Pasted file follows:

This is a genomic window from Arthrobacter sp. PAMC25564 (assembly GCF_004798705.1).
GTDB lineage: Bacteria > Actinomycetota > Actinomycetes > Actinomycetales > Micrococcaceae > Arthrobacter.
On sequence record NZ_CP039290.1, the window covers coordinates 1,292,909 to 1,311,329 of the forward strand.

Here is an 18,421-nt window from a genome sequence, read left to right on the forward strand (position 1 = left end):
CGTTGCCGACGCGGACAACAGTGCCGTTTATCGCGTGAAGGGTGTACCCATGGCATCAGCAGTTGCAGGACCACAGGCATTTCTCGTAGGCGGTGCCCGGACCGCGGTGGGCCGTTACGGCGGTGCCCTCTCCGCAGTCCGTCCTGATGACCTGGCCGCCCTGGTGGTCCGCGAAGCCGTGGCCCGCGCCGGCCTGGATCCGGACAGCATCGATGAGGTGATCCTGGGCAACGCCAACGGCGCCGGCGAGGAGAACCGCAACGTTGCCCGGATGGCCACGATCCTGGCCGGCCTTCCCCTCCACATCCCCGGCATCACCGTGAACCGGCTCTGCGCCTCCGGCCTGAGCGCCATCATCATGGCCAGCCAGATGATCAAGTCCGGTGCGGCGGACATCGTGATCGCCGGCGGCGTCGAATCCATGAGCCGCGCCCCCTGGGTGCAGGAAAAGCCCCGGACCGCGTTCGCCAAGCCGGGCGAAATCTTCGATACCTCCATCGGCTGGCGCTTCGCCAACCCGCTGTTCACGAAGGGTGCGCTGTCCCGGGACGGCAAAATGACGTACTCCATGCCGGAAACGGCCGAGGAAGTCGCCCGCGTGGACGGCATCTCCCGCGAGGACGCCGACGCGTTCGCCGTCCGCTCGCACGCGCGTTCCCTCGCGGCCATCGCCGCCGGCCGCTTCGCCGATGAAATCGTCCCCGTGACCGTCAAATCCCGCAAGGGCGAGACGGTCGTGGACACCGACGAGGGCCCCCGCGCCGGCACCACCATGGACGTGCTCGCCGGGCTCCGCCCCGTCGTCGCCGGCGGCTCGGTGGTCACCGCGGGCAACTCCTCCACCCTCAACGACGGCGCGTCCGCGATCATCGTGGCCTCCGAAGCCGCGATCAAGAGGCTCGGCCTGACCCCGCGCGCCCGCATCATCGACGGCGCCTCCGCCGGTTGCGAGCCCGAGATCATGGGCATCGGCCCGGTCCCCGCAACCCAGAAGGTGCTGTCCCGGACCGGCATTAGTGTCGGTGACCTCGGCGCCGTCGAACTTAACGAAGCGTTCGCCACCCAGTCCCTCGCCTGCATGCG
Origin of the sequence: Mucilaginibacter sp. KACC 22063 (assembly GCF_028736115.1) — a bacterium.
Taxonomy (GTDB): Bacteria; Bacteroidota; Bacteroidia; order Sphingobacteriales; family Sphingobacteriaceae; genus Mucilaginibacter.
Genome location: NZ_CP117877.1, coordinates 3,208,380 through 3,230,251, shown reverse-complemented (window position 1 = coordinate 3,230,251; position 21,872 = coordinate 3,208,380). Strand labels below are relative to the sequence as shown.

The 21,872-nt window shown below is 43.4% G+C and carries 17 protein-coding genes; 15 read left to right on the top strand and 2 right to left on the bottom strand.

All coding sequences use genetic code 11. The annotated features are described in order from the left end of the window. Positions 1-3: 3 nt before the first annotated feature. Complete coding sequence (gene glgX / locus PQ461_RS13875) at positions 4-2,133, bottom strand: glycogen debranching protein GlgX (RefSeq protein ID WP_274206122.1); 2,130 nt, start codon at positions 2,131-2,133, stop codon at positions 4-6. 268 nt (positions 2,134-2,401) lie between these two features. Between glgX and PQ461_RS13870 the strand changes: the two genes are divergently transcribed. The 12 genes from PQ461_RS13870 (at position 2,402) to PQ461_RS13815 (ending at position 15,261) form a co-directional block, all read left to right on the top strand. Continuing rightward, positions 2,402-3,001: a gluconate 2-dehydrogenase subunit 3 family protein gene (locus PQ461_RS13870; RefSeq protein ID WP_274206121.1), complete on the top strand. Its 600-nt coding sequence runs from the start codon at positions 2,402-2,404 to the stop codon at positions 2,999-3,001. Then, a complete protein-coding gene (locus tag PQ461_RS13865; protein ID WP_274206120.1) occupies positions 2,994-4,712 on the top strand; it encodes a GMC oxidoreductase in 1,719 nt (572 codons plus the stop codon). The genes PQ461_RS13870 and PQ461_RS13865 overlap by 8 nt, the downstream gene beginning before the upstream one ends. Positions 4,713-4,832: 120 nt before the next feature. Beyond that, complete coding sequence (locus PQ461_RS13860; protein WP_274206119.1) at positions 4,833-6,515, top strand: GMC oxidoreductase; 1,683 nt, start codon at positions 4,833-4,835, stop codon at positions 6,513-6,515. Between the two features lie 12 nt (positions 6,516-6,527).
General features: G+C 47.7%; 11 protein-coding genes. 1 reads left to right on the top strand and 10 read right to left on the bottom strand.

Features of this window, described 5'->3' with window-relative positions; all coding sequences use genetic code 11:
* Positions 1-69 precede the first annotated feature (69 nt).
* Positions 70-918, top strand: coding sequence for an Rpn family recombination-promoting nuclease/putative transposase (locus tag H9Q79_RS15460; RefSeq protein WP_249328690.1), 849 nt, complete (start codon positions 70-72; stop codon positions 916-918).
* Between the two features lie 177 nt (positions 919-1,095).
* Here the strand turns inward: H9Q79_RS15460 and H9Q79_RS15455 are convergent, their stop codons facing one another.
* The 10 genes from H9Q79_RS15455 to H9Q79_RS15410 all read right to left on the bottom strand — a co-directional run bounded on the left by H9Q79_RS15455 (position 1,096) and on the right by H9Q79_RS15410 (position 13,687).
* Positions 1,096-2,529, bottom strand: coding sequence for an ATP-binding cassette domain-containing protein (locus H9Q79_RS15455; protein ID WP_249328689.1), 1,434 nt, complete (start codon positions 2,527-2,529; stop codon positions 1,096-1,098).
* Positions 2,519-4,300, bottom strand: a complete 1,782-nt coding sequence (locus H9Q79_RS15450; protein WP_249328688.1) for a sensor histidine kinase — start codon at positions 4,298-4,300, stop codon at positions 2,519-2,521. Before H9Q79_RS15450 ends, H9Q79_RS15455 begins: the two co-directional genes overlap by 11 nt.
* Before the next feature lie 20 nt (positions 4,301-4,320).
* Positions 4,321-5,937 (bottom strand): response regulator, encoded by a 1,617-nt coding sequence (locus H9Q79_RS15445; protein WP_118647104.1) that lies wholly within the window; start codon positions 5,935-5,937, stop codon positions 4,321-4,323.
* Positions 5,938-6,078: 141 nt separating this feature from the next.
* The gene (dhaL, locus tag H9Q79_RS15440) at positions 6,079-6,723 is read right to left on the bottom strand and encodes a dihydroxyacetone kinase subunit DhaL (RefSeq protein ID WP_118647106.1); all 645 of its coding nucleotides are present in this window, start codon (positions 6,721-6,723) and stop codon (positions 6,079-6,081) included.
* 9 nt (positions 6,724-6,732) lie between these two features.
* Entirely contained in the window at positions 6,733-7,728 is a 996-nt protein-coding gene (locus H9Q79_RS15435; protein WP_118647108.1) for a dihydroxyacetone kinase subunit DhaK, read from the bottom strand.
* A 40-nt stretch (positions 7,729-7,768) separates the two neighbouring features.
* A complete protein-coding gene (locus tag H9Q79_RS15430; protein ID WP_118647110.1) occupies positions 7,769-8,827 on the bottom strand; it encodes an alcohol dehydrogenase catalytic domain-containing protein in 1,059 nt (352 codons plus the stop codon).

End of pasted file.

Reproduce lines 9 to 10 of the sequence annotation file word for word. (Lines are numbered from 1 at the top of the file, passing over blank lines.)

The 21,872-nt window shown below is 43.4% G+C and carries 17 protein-coding genes; 15 read left to right on the top strand and 2 right to left on the bottom strand.

All coding sequences use genetic code 11. The annotated features are described in order from the left end of the window. Positions 1-3: 3 nt before the first annotated feature. Complete coding sequence (gene glgX / locus PQ461_RS13875) at positions 4-2,133, bottom strand: glycogen debranching protein GlgX (RefSeq protein ID WP_274206122.1); 2,130 nt, start codon at positions 2,131-2,133, stop codon at positions 4-6. 268 nt (positions 2,134-2,401) lie between these two features. Between glgX and PQ461_RS13870 the strand changes: the two genes are divergently transcribed. The 12 genes from PQ461_RS13870 (at position 2,402) to PQ461_RS13815 (ending at position 15,261) form a co-directional block, all read left to right on the top strand. Continuing rightward, positions 2,402-3,001: a gluconate 2-dehydrogenase subunit 3 family protein gene (locus PQ461_RS13870; RefSeq protein ID WP_274206121.1), complete on the top strand. Its 600-nt coding sequence runs from the start codon at positions 2,402-2,404 to the stop codon at positions 2,999-3,001. Then, a complete protein-coding gene (locus tag PQ461_RS13865; protein ID WP_274206120.1) occupies positions 2,994-4,712 on the top strand; it encodes a GMC oxidoreductase in 1,719 nt (572 codons plus the stop codon). The genes PQ461_RS13870 and PQ461_RS13865 overlap by 8 nt, the downstream gene beginning before the upstream one ends. Positions 4,713-4,832: 120 nt before the next feature. Beyond that, complete coding sequence (locus PQ461_RS13860; protein WP_274206119.1) at positions 4,833-6,515, top strand: GMC oxidoreductase; 1,683 nt, start codon at positions 4,833-4,835, stop codon at positions 6,513-6,515. Between the two features lie 12 nt (positions 6,516-6,527).